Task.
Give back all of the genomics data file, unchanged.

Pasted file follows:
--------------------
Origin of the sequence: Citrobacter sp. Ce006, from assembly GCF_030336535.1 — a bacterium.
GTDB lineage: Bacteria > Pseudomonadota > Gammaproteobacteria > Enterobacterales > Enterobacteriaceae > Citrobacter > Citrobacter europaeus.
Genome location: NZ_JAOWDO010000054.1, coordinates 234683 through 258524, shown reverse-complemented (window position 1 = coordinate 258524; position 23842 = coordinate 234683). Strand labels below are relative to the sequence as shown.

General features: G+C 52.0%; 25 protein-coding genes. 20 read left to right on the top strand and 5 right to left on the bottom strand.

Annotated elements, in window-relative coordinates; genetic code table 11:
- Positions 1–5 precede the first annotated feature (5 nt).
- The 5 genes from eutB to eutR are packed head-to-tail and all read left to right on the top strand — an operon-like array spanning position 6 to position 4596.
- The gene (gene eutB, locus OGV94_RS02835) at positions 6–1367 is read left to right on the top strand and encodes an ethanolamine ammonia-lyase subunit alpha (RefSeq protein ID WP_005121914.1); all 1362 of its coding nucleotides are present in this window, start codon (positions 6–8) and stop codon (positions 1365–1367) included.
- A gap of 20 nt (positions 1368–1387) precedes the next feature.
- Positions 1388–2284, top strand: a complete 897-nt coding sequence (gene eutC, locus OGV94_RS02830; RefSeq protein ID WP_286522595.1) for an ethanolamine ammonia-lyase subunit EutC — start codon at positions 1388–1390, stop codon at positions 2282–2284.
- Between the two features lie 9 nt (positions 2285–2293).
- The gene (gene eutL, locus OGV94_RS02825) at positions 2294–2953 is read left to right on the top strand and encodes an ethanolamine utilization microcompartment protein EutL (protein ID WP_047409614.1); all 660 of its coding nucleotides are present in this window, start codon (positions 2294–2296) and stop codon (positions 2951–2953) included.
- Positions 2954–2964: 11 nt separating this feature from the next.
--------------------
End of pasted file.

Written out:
Origin of the sequence: Citrobacter sp. Ce006, from assembly GCF_030336535.1 — a bacterium.
GTDB lineage: Bacteria > Pseudomonadota > Gammaproteobacteria > Enterobacterales > Enterobacteriaceae > Citrobacter > Citrobacter europaeus.
Genome location: NZ_JAOWDO010000054.1, coordinates 234683 through 258524, shown reverse-complemented (window position 1 = coordinate 258524; position 23842 = coordinate 234683). Strand labels below are relative to the sequence as shown.

General features: G+C 52.0%; 25 protein-coding genes. 20 read left to right on the top strand and 5 right to left on the bottom strand.

Annotated elements, in window-relative coordinates; genetic code table 11:
- Positions 1–5 precede the first annotated feature (5 nt).
- The 5 genes from eutB to eutR are packed head-to-tail and all read left to right on the top strand — an operon-like array spanning position 6 to position 4596.
- The gene (gene eutB, locus OGV94_RS02835) at positions 6–1367 is read left to right on the top strand and encodes an ethanolamine ammonia-lyase subunit alpha (RefSeq protein ID WP_005121914.1); all 1362 of its coding nucleotides are present in this window, start codon (positions 6–8) and stop codon (positions 1365–1367) included.
- A gap of 20 nt (positions 1368–1387) precedes the next feature.
- Positions 1388–2284, top strand: a complete 897-nt coding sequence (gene eutC, locus OGV94_RS02830; RefSeq protein ID WP_286522595.1) for an ethanolamine ammonia-lyase subunit EutC — start codon at positions 1388–1390, stop codon at positions 2282–2284.
- Between the two features lie 9 nt (positions 2285–2293).
- The gene (gene eutL, locus OGV94_RS02825) at positions 2294–2953 is read left to right on the top strand and encodes an ethanolamine utilization microcompartment protein EutL (protein ID WP_047409614.1); all 660 of its coding nucleotides are present in this window, start codon (positions 2294–2296) and stop codon (positions 2951–2953) included.
- Positions 2954–2964: 11 nt separating this feature from the next.